By David Nakamura and Robert Barnes
Washington Post Staff Writers
Saturday, March 10, 2007
A federal appeals court ruled yesterday that the District's longtime ban on keeping handguns in homes is unconstitutional.
The 2 to 1 decision by an appellate panel outraged D.C. Mayor Adrian M. Fenty and other city leaders, who said that they will appeal and that gun-related crimes could rise if the ruling takes effect. The outcome elated opponents of strict gun controls because it knocked down one of the toughest laws in the country and vindicated their interpretation of the U.S. Constitution's language on the right to bear arms.
The panel from the U.S. Court of Appeals for the D.C. Circuit became the nation's first federal appeals court to overturn a gun-control law by declaring that the Second Amendment grants a person the right to possess firearms. One other circuit shares that viewpoint on individual rights, but others across the country say the protection that the Second Amendment offers relates to states being able to maintain a militia. Legal experts said the conflict could lead to the first Supreme Court review of the issue in nearly 70 years.
The District's law bars all handguns unless they were registered before 1976; it was passed that year to try to curb gun violence, but it has come under attack during the past three decades in Congress and in the courts. Yesterday's ruling guts key parts of the law but does not address provisions that effectively bar private citizens from carrying guns outside the home.
Fenty (D) said the city is committed to pursuing additional appeals, adding: "I am personally deeply disappointed and frankly outraged by this decision. It flies in the face of laws that have helped decrease gun violence in the District of Columbia."
City attorneys said that it would take at least 30 days for the court's decision to go into effect, during which time the District probably will file its appeal. During an appeal, which could last more than a year, the current law would remain in effect, the lawyers said.
Fenty said city officials will "do everything in our power to work to get the decision overturned, and we will vigorously enforce our handgun laws during that time."
The ruling was the latest development in four years of litigation waged by six D.C. residents who said they wanted to keep guns in their homes for self-defense. Alan Gura, an attorney for the plaintiffs, said, "This is a tremendous victory for the civil rights of all Americans."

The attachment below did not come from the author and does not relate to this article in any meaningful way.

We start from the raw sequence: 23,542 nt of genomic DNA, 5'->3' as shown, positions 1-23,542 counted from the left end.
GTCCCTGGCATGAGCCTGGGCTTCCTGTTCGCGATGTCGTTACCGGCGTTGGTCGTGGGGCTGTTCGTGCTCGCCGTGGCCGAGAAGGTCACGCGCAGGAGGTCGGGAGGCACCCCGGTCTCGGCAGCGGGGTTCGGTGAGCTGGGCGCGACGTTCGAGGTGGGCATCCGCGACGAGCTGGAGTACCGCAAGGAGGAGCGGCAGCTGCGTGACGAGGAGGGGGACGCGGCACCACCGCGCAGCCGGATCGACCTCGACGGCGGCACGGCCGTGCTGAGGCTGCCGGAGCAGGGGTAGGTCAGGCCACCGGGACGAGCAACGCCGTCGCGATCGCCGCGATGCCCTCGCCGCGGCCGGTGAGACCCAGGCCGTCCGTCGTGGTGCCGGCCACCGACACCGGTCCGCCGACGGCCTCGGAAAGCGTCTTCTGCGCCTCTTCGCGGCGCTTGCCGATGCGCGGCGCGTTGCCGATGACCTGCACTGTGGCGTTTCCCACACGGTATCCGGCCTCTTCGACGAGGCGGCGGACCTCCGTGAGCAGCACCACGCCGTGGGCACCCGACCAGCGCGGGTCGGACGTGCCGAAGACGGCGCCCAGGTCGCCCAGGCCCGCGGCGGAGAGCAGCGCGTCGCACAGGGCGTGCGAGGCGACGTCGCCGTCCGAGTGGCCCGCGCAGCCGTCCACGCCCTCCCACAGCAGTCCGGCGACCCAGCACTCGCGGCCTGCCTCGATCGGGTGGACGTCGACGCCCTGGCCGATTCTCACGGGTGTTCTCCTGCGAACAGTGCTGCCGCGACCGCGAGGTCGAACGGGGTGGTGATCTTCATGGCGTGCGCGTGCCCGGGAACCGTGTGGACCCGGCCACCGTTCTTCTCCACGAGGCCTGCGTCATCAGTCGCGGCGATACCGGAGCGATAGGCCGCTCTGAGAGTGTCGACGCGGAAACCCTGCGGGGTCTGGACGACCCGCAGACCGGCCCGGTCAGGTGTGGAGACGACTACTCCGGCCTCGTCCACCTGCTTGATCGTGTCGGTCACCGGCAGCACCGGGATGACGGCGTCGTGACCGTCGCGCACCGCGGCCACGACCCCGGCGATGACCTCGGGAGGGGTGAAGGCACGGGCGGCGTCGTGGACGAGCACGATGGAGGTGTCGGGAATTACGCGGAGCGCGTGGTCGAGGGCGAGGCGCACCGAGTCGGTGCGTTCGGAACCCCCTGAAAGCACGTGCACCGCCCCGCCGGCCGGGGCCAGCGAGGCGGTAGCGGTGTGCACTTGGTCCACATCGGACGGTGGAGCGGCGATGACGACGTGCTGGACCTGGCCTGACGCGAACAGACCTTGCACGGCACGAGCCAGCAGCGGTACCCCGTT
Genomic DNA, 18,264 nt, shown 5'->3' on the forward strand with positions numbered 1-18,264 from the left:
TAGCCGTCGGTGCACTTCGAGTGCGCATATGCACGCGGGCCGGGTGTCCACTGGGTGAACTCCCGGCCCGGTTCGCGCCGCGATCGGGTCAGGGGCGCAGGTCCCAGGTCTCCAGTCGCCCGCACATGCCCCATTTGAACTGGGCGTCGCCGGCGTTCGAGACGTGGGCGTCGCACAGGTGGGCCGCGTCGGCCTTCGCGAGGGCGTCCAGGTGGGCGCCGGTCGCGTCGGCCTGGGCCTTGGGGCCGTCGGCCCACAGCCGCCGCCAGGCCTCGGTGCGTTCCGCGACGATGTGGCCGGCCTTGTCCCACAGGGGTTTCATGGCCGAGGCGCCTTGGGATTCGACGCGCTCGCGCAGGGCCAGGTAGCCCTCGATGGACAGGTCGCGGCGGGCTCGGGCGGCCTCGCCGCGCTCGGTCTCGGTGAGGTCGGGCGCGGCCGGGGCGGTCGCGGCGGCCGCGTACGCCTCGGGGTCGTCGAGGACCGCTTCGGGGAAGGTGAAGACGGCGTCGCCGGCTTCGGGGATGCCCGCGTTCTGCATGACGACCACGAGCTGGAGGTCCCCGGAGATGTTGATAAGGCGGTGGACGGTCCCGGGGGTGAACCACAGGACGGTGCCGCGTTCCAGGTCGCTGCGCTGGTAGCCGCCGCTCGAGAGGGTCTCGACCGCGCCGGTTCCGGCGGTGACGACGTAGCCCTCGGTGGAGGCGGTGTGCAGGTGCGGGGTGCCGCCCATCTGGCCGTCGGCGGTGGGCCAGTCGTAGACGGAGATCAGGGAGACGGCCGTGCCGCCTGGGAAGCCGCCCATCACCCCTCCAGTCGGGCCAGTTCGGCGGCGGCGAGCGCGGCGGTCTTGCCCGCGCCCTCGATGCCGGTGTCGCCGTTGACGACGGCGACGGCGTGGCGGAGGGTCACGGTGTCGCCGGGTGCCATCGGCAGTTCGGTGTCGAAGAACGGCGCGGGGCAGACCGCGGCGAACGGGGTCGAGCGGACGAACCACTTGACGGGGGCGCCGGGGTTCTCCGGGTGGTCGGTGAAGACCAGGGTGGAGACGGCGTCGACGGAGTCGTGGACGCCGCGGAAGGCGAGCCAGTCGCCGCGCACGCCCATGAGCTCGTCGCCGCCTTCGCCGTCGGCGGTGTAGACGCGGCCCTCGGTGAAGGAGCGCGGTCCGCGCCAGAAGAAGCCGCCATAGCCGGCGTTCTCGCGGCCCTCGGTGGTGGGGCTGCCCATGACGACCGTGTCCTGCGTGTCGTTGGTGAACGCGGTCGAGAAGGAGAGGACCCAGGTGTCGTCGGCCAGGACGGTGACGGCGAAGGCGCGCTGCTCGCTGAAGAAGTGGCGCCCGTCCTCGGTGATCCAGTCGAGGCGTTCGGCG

Senior Judge Laurence H. Silberman wrote the majority opinion, also signed by Thomas B. Griffith. Karen LeCraft Henderson dissented. All three were appointed by Republican presidents.
"We conclude that the Second Amendment protects an individual right to keep and bear arms," Silberman said in the 58-page majority ruling.
The residents filed their lawsuit -- Parker v. the District of Columbia-- months after then-Attorney General John D. Ashcroft declared that gun bans violate the Second Amendment. They were aided by the Cato Institute, a nonprofit group that advocates personal liberties.
The suit said the ban on handgun ownership violates the Second Amendment, which states: "A well regulated militia, being necessary to the security of a free state, the right of the people to keep and bear arms, shall not be infringed."
U.S. District Judge Emmet G. Sullivan dismissed the suit a year later, saying the amendment was tailored to membership in a militia, which he defined as an organized military body.
The case moved to the appellate court, with the National Rifle Association siding with the pro-gun faction, while the Brady Center to Prevent Gun Violence joined the District. Reflecting the case's national importance, various state governments lined up on each side.
In the majority opinion, Silberman wrote that federal and state courts have been divided about the extent of protections covered by the Second Amendment. Some have sided with the District's position, that a militia means just that. Others have ruled that the amendment is broader, covering the individual rights of people who own guns for hunting or self-defense.